Monday, June 27, 2011

Patience

Posted by Tracy Wainwright at 2:11 PM
Patience is something I always thought I had before I had children. I could be patient at work, I could be patient sitting though dozens of not-overly-exciting college classes, I could even be patient in traffic.

But until someone is putting their own personal demands on you 24/7 (i.e. Motherhood), I don't think you can have a complete concept of patience. And once you become a mother, you suddenly understand why all those other mothers you've looked down on for all those years sometimes lost it with their children in the grocery store.

Don't get me wrong, I still cringe when I hear a mom in public berating her child or yelling at him. But I myself must admit, I've raised my voice a time or two.

What I often find, however, is that when I lose my patience, it typically has to do with what I'm doing, not what my children are doing.

Here's what I mean: Have you ever noticed that you don't mind that person meandering down the road when you have plenty of time, but when you're running late all of a sudden that person is being inconsiderate and in your way? The same goes with our children sometimes.

If my child wants me to pick them up or read to them and I'm not in the middle of some task (which hardly ever happens) I freely say "sure" and hang with them for a while. But when I'm fixing dinner, or working on a book, or folding laundry, I find little patience with their requests. Can't you see I'm in the middle of something?

I try to stay aware of staying balanced. Sometimes it's best to stop what I'm doing for a few minutes and spend that time. Especially since a mother's work is never done, and when she takes a break it would be nice if it were uninterrupted. But, my children need me to not only keep them in clean clothes and fix them food, but they also need me. My touch, my voice, my ear.

But balance also means not always giving in to them either. If I gave into every request with the utmost patience, I would never be able to teach them to be patient. Or considerate. Or selfless. Not to say that patience is a bad thing, but how we use it is important. Quite often, patience is needed in greater quantities when I tell my children "no." Then it's my job to stay patient while they ask questions, fuss, or complain. This is usually when we're tempted to lose our patience and yell or give in. But it's my job to back up my words with actions. If I said no, it's not going to happen. If I requested something be done, it will be done or there will be a consequence.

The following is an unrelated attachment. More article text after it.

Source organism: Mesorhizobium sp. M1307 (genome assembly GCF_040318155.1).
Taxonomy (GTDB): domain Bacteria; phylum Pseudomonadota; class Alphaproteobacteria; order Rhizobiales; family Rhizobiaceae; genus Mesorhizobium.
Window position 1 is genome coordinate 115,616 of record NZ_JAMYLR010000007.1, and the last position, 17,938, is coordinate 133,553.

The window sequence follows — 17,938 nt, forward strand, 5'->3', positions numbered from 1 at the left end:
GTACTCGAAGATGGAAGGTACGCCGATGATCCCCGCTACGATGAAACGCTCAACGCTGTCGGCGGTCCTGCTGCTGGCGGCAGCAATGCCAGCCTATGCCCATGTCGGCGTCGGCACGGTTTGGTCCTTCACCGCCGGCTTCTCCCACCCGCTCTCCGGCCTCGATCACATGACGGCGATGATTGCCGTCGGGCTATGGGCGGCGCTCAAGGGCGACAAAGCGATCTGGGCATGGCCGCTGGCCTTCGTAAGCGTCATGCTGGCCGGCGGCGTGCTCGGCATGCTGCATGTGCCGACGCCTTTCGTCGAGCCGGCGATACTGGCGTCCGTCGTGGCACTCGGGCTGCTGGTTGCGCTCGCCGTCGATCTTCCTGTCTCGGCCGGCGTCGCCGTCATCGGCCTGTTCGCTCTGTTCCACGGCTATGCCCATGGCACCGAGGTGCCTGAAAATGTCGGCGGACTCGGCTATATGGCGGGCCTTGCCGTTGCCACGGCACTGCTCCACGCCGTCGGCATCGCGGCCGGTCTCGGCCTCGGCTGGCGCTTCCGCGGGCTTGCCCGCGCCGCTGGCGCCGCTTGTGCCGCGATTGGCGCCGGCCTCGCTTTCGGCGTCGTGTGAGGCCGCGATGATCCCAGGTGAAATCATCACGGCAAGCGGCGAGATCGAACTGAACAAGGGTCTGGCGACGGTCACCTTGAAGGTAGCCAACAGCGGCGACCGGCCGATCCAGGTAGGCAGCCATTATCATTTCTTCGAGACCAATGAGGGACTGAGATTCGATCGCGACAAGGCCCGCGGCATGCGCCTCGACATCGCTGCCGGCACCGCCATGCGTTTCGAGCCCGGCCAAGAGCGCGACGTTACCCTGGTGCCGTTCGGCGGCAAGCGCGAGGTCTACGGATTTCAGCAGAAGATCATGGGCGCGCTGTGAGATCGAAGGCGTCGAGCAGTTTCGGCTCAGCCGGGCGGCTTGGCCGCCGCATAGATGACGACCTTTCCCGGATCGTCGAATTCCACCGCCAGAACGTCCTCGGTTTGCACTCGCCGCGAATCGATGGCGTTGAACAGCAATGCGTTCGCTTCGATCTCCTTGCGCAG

They may also get a consequence if they question or fuss too much (an innate tactic all children automatically know.) As long as I stick to my word and do so calmly, though, I've won the battle. And I've taken one more step on the road to a land called Patience.

0 comments on "Patience"

Monday, June 27, 2011

Patience

Patience is something I always thought I had before I had children. I could be patient at work, I could be patient sitting though dozens of not-overly-exciting college classes, I could even be patient in traffic.

But until someone is putting their own personal demands on you 24/7 (i.e. Motherhood), I don't think you can have a complete concept of patience. And once you become a mother, you suddenly understand why all those other mothers you've looked down on for all those years sometimes lost it with their children in the grocery store.

Don't get me wrong, I still cringe when I hear a mom in public berating her child or yelling at him. But I myself must admit, I've raised my voice a time or two.

What I often find, however, is that when I lose my patience, it typically has to do with what I'm doing, not what my children are doing.

Here's what I mean: Have you ever noticed that you don't mind that person meandering down the road when you have plenty of time, but when you're running late all of a sudden that person is being inconsiderate and in your way? The same goes with our children sometimes.

If my child wants me to pick them up or read to them and I'm not in the middle of some task (which hardly ever happens) I freely say "sure" and hang with them for a while. But when I'm fixing dinner, or working on a book, or folding laundry, I find little patience with their requests. Can't you see I'm in the middle of something?

I try to stay aware of staying balanced. Sometimes it's best to stop what I'm doing for a few minutes and spend that time. Especially since a mother's work is never done, and when she takes a break it would be nice if it were uninterrupted. But, my children need me to not only keep them in clean clothes and fix them food, but they also need me. My touch, my voice, my ear.

But balance also means not always giving in to them either. If I gave into every request with the utmost patience, I would never be able to teach them to be patient. Or considerate. Or selfless. Not to say that patience is a bad thing, but how we use it is important. Quite often, patience is needed in greater quantities when I tell my children "no." Then it's my job to stay patient while they ask questions, fuss, or complain. This is usually when we're tempted to lose our patience and yell or give in. But it's my job to back up my words with actions. If I said no, it's not going to happen. If I requested something be done, it will be done or there will be a consequence.

They may also get a consequence if they question or fuss too much (an innate tactic all children automatically know.) As long as I stick to my word and do so calmly, though, I've won the battle. And I've taken one more step on the road to a land called Patience.

0 comments:

 

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